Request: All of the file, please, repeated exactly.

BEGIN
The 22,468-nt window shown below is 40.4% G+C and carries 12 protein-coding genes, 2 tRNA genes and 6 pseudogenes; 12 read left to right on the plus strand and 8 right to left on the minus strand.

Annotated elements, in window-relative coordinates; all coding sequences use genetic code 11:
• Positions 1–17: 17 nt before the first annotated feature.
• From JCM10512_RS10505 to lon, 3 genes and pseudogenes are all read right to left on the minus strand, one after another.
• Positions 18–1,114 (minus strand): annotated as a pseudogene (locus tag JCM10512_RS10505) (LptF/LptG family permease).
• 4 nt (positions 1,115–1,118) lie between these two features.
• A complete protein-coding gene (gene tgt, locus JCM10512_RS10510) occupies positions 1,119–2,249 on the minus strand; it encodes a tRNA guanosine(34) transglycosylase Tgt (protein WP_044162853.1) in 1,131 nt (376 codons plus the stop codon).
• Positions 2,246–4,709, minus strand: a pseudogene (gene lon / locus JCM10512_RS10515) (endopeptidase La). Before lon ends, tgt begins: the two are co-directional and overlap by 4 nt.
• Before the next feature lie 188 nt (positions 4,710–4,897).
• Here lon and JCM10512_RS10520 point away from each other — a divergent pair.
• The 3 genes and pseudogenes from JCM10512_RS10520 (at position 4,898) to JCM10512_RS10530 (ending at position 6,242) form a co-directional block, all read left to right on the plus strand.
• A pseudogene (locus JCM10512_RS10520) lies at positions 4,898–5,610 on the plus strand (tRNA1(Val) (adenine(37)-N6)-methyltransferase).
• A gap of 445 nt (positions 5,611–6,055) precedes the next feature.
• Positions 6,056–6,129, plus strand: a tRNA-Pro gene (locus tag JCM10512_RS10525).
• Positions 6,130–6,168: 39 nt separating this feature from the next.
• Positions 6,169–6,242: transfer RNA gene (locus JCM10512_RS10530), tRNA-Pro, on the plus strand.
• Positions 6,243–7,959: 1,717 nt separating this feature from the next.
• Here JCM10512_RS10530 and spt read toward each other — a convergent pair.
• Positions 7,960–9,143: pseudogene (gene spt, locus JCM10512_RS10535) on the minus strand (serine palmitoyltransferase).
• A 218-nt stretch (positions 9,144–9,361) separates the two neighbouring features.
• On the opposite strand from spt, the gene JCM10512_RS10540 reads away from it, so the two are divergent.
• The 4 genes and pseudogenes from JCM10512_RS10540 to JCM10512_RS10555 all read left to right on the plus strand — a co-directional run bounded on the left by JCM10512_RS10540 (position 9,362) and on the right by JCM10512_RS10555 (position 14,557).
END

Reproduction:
The 22,468-nt window shown below is 40.4% G+C and carries 12 protein-coding genes, 2 tRNA genes and 6 pseudogenes; 12 read left to right on the plus strand and 8 right to left on the minus strand.

Annotated elements, in window-relative coordinates; all coding sequences use genetic code 11:
• Positions 1–17: 17 nt before the first annotated feature.
• From JCM10512_RS10505 to lon, 3 genes and pseudogenes are all read right to left on the minus strand, one after another.
• Positions 18–1,114 (minus strand): annotated as a pseudogene (locus tag JCM10512_RS10505) (LptF/LptG family permease).
• 4 nt (positions 1,115–1,118) lie between these two features.
• A complete protein-coding gene (gene tgt, locus JCM10512_RS10510) occupies positions 1,119–2,249 on the minus strand; it encodes a tRNA guanosine(34) transglycosylase Tgt (protein WP_044162853.1) in 1,131 nt (376 codons plus the stop codon).
• Positions 2,246–4,709, minus strand: a pseudogene (gene lon / locus JCM10512_RS10515) (endopeptidase La). Before lon ends, tgt begins: the two are co-directional and overlap by 4 nt.
• Before the next feature lie 188 nt (positions 4,710–4,897).
• Here lon and JCM10512_RS10520 point away from each other — a divergent pair.
• The 3 genes and pseudogenes from JCM10512_RS10520 (at position 4,898) to JCM10512_RS10530 (ending at position 6,242) form a co-directional block, all read left to right on the plus strand.
• A pseudogene (locus JCM10512_RS10520) lies at positions 4,898–5,610 on the plus strand (tRNA1(Val) (adenine(37)-N6)-methyltransferase).
• A gap of 445 nt (positions 5,611–6,055) precedes the next feature.
• Positions 6,056–6,129, plus strand: a tRNA-Pro gene (locus tag JCM10512_RS10525).
• Positions 6,130–6,168: 39 nt separating this feature from the next.
• Positions 6,169–6,242: transfer RNA gene (locus JCM10512_RS10530), tRNA-Pro, on the plus strand.
• Positions 6,243–7,959: 1,717 nt separating this feature from the next.
• Here JCM10512_RS10530 and spt read toward each other — a convergent pair.
• Positions 7,960–9,143: pseudogene (gene spt, locus JCM10512_RS10535) on the minus strand (serine palmitoyltransferase).
• A 218-nt stretch (positions 9,144–9,361) separates the two neighbouring features.
• On the opposite strand from spt, the gene JCM10512_RS10540 reads away from it, so the two are divergent.
• The 4 genes and pseudogenes from JCM10512_RS10540 to JCM10512_RS10555 all read left to right on the plus strand — a co-directional run bounded on the left by JCM10512_RS10540 (position 9,362) and on the right by JCM10512_RS10555 (position 14,557).